-GK


Lyra Hill  is a cartoonist, filmmaker, and performer who lives in Chicago. She created and organized the performative-comix reading series Brain Frame between 2011 and 2014. Lyra works mostly with 16mm and S8mm, and focuses on the avant-garde in both her film and comics work.   Sally Decker  is a composer, performer, writer and improviser based in Oakland, CA. She explores the emotional potential of sounds as portals of connection. Her approach to form and process is psychological and sensory, rooted in the goal of strengthening a reflective focus toward our internal intuitive worlds. Recent interests include feedback systems, the voice, and utilization of language in performance. In 2017 she released an album on NNA Tapes entitled Living Pearl under the moniker Multa Nox. Sally is currently pursuing her MFA in Electronic Music and Recording Media at Mills College.   Stephanie Barber  is an American writer and artist. She has created a poetic, conceptual and philosophical body of work in a variety of media. Her videos are concerned with the content, musicality and experiential qualities of language and her language is concerned with the emotional impact of moments and ideas. Each ferry viewers through philosophical inquiry with the unexpected oars of empathy, play, story and humor.  Her videos are distributed by Video Data Bank and her films can be found at Canyon Cinema and Fandor.com. Her books  Night Moves  and  these here separated...  were published by Publishing Genius Press in 2013 and 2010 respectively. Her collection of very short stories  All The People  was published by Ink Press Productions in 2015.  Barber is currently a resident artist at The Mt. Royal MFA for Interdisciplinary Art at MICA in Baltimore, MD.   Malic Amalya  is queercore filmmaker working in 16mm and video. He lives in Oakland and teaches at the California College of the Arts and City College of San Francisco.    George Kuchar  was born in New York City in 1942 and is one of a twin (Mike Kuchar is the other half). At an early age the twins made pictures on paper and on 8-mm movie film, and later attended the High School of Industrial Art in N.Y.C. (which is now the High School of Art and Design). Employed in the world of commercial art in Manhattan, George Kuchar was later laid off from work and never went back to that snake-pit; instead, he embarked on his movie career full-time. Having been introduced to the avant-garde film scene in the early 1960s, he acquired an audience for his low-budget dramas and was hired by the San Francisco Art Institute to teach filmmaking. In 1985 he began making 8-mm video diaries and has completed about 50 works in that medium. The works are edited in-camera and there are no post-production embellishments to bloat the budget, so the low-budget tradition continues in full swing.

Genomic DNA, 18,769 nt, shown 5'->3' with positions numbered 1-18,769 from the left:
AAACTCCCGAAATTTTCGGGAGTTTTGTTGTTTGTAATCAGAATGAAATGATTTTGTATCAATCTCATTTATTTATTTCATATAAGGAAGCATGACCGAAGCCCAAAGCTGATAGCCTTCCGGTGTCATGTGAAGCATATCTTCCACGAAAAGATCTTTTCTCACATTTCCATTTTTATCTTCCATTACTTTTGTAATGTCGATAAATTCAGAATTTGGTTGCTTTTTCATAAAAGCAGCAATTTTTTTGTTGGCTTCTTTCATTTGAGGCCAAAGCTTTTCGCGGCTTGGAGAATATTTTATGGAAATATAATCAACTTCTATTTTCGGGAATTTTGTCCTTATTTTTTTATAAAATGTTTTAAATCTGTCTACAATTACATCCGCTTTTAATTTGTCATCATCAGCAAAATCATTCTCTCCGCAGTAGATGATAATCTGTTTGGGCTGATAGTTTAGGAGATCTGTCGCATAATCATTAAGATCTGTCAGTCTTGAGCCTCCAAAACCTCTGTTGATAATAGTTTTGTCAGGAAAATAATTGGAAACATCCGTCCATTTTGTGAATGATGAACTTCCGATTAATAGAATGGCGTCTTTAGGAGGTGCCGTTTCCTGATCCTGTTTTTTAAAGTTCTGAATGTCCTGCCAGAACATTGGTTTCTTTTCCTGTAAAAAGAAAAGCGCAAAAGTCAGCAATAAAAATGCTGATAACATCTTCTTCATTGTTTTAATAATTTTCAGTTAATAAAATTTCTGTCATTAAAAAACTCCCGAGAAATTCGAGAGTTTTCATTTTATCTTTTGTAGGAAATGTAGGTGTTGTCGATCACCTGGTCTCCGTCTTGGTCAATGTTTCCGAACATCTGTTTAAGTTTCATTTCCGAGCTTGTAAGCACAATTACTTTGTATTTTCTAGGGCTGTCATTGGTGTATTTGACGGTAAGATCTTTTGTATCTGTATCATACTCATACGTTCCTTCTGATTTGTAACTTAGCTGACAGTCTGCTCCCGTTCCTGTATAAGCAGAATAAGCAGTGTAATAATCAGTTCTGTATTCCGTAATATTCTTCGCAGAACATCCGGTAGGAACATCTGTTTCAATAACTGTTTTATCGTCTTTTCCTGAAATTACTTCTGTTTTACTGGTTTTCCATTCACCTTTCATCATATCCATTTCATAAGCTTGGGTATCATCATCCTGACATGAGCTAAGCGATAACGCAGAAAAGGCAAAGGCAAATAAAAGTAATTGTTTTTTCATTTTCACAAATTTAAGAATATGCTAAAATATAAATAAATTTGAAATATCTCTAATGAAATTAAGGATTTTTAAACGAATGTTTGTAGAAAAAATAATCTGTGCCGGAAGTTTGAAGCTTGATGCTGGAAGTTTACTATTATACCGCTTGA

Lyra Hill is a cartoonist, filmmaker, and performer who lives in Chicago. She created and organized the performative-comix reading series Brain Frame between 2011 and 2014. Lyra works mostly with 16mm and S8mm, and focuses on the avant-garde in both her film and comics work.

Sally Decker is a composer, performer, writer and improviser based in Oakland, CA. She explores the emotional potential of sounds as portals of connection. Her approach to form and process is psychological and sensory, rooted in the goal of strengthening a reflective focus toward our internal intuitive worlds. Recent interests include feedback systems, the voice, and utilization of language in performance. In 2017 she released an album on NNA Tapes entitled Living Pearl under the moniker Multa Nox. Sally is currently pursuing her MFA in Electronic Music and Recording Media at Mills College.

Stephanie Barber is an American writer and artist. She has created a poetic, conceptual and philosophical body of work in a variety of media. Her videos are concerned with the content, musicality and experiential qualities of language and her language is concerned with the emotional impact of moments and ideas. Each ferry viewers through philosophical inquiry with the unexpected oars of empathy, play, story and humor.

Her videos are distributed by Video Data Bank and her films can be found at Canyon Cinema and Fandor.com. Her books Night Moves and these here separated... were published by Publishing Genius Press in 2013 and 2010 respectively. Her collection of very short stories All The People was published by Ink Press Productions in 2015.

Barber is currently a resident artist at The Mt. Royal MFA for Interdisciplinary Art at MICA in Baltimore, MD.

Malic Amalya is queercore filmmaker working in 16mm and video. He lives in Oakland and teaches at the California College of the Arts and City College of San Francisco.

George Kuchar was born in New York City in 1942 and is one of a twin (Mike Kuchar is the other half). At an early age the twins made pictures on paper and on 8-mm movie film, and later attended the High School of Industrial Art in N.Y.C. (which is now the High School of Art and Design). Employed in the world of commercial art in Manhattan, George Kuchar was later laid off from work and never went back to that snake-pit; instead, he embarked on his movie career full-time. Having been introduced to the avant-garde film scene in the early 1960s, he acquired an audience for his low-budget dramas and was hired by the San Francisco Art Institute to teach filmmaking. In 1985 he began making 8-mm video diaries and has completed about 50 works in that medium. The works are edited in-camera and there are no post-production embellishments to bloat the budget, so the low-budget tradition continues in full swing.